Listen to what Paul says to the Corinthian church. Open to 1 Corinthians 1:10:
“I appeal to you, brothers, by the name of our Lord Jesus Christ, that all of you agree, and that there be no divisions among you, but that you be united in the same mind and the same judgment. For it has been reported to me by Chloe’s people that there is quarreling among you, my brothers. What I mean is that each one of you says, “I follow Paul,” or “I follow Apollos,” or “I follow Cephas,” or “I follow Christ.” Is Christ divided? Was Paul crucified for you? Or were you baptized in the name of Paul?”
You see, they had forgotten the message they had heard and believed, and had slipped into celebrity worship. It wasn’t Paul’s or Apollos’ or Cephas’ (which is Peter’s) fault that this happened. It was the natural state of the Corinthians to elevate the teacher over the message. “Paul was the one who planted our church and spent time with us, so he’s my favourite we should all follow him.”, some would say. “Well, Peter is the leader of all the Apostles, plus he’s the one who gave the first sermon in Jerusalem at Pentecost, so we should listen to him.”, others would argue. “Well, Apollos is one of the greatest preachers of all time! His eloquence and speaking ability is unmatched by anyone! Everyone loves him and the crowds come running whenever he’s in town. We should all follow him!”, others would say.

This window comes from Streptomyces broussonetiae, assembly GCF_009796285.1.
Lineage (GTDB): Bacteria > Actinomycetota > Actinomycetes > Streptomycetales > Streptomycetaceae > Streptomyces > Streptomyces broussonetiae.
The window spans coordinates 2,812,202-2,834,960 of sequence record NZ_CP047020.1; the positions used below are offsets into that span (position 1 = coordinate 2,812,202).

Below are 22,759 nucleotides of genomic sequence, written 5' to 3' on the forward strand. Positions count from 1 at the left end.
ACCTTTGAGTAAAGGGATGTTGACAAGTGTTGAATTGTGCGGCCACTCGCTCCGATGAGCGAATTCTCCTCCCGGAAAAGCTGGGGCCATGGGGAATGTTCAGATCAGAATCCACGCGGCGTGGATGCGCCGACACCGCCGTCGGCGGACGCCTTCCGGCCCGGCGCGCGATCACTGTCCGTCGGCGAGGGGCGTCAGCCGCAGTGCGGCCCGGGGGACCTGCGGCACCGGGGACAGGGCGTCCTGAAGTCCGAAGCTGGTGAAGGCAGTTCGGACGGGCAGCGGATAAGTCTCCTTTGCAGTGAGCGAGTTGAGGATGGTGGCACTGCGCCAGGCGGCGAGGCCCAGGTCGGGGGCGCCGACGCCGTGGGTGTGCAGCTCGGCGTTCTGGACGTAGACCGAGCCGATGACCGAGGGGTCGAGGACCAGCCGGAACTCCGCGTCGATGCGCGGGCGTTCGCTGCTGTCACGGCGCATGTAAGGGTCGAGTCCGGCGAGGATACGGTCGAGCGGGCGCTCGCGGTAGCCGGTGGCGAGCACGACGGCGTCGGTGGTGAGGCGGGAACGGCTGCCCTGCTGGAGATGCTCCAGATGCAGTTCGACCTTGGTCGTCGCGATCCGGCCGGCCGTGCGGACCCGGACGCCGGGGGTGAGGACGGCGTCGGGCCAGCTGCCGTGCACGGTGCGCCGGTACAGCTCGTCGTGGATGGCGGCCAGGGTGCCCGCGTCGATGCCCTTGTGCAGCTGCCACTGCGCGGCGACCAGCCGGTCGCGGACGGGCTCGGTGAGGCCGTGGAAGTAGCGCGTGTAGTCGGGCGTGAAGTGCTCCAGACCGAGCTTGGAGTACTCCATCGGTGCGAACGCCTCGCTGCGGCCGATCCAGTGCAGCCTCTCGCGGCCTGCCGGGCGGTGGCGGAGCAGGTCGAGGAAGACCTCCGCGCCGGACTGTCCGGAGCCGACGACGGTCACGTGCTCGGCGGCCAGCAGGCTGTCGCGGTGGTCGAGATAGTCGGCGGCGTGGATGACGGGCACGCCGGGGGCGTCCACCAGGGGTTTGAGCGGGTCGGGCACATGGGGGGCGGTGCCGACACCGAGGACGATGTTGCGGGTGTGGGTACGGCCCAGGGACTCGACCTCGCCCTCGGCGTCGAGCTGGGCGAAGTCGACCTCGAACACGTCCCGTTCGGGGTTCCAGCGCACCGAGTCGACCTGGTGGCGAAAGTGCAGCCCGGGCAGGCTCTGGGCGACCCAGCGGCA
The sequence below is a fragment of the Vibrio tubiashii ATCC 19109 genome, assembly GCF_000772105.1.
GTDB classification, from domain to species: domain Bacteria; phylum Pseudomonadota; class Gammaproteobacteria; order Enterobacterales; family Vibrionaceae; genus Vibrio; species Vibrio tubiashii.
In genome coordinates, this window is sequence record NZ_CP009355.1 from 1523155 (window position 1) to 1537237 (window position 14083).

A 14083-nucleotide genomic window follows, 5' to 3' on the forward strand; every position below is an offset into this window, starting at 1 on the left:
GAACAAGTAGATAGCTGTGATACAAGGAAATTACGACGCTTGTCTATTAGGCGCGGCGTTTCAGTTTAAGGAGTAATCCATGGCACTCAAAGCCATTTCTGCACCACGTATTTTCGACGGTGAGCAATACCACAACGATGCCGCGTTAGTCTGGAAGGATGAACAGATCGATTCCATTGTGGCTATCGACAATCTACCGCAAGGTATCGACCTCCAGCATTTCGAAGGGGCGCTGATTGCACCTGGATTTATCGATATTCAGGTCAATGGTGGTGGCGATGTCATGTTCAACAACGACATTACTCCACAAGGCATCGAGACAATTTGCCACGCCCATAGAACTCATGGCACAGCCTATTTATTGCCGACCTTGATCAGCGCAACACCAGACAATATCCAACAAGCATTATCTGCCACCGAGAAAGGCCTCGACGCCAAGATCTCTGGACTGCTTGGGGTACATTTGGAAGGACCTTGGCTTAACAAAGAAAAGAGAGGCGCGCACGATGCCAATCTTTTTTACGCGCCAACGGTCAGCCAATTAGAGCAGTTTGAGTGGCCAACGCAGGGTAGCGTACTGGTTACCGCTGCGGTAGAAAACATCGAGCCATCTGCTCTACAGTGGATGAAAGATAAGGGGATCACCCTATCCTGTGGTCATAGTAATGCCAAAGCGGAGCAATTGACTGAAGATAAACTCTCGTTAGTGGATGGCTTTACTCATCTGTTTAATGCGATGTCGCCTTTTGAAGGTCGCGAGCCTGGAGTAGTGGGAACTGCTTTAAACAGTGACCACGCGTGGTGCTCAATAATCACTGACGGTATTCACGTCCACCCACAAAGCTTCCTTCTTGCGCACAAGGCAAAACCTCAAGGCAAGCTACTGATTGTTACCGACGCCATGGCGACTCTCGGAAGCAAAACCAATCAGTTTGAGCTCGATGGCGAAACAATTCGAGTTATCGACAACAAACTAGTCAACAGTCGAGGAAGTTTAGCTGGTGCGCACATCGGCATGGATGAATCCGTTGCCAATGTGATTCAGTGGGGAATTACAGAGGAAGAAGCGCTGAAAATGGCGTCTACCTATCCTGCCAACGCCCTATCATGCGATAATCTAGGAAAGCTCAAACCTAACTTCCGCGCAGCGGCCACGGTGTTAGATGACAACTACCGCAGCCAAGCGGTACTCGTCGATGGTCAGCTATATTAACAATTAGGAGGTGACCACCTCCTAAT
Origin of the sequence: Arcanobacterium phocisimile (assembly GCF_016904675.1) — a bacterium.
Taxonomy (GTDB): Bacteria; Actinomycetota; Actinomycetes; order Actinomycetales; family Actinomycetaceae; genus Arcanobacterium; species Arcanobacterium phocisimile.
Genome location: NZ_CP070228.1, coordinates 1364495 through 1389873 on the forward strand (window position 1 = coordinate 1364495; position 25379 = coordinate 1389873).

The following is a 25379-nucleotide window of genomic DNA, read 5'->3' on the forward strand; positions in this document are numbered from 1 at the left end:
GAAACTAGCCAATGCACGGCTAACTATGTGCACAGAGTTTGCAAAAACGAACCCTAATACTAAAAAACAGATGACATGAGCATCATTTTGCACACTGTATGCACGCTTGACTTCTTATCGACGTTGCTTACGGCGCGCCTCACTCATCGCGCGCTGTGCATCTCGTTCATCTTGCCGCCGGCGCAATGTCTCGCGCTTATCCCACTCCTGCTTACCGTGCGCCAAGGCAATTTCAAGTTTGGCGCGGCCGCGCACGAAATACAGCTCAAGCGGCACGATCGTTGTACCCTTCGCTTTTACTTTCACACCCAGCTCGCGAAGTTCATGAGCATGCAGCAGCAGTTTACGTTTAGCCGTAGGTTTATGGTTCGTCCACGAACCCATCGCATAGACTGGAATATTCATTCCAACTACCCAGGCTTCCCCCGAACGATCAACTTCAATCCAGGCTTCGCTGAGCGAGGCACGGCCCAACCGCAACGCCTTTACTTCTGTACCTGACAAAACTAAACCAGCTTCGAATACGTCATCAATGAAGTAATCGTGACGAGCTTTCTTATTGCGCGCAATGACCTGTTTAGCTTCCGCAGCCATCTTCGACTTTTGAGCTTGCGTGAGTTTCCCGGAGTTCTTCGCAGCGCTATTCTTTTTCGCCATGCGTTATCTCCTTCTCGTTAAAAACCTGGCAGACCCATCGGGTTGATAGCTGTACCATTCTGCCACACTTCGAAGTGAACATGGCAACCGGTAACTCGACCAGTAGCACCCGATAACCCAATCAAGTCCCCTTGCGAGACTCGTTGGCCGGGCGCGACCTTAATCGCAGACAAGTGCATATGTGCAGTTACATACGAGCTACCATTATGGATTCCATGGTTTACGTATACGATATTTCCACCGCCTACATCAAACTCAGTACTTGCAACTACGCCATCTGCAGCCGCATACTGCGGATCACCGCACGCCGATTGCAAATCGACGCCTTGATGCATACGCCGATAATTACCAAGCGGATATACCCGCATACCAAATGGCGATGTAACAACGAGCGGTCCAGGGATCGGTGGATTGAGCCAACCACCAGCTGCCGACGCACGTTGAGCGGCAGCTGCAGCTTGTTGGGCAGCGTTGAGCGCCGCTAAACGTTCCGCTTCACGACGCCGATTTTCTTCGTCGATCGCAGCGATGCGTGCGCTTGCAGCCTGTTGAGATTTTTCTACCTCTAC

Meanwhile, Paul, Peter, and Apollos are each getting more and more frustrated with this church because none of them want this kind of attention! They are trying to put the spotlight on Jesus, and the crowd keeps trying to put the spotlight on them.
Sounds like what happens in the church today, doesn’t it? I’m a John MacArthur guy! I like Rick Warren! I’m all about John Piper! TD Jakes! Franklin Graham! John Hagee! Francis Chan! Joyce Meyer!
But in the church it gets even crazier because we don’t just idolize people that are alive, but those who have died a long time ago – and then we stick their names on our churches! Of course, you have churches dedicated to St. Peter, St. Luke, St. Mark, St. Paul… but also Calvinist churches named after John Calvin, Lutheran churches named after Martin Luther, Arminian churches named after Jacobus Arminius… and the list goes on. We seem to love finding a favourite Christian, glomming onto them, and then arguing with other believers on their behalf. Paul is better than Peter! Luther is better than Calvin!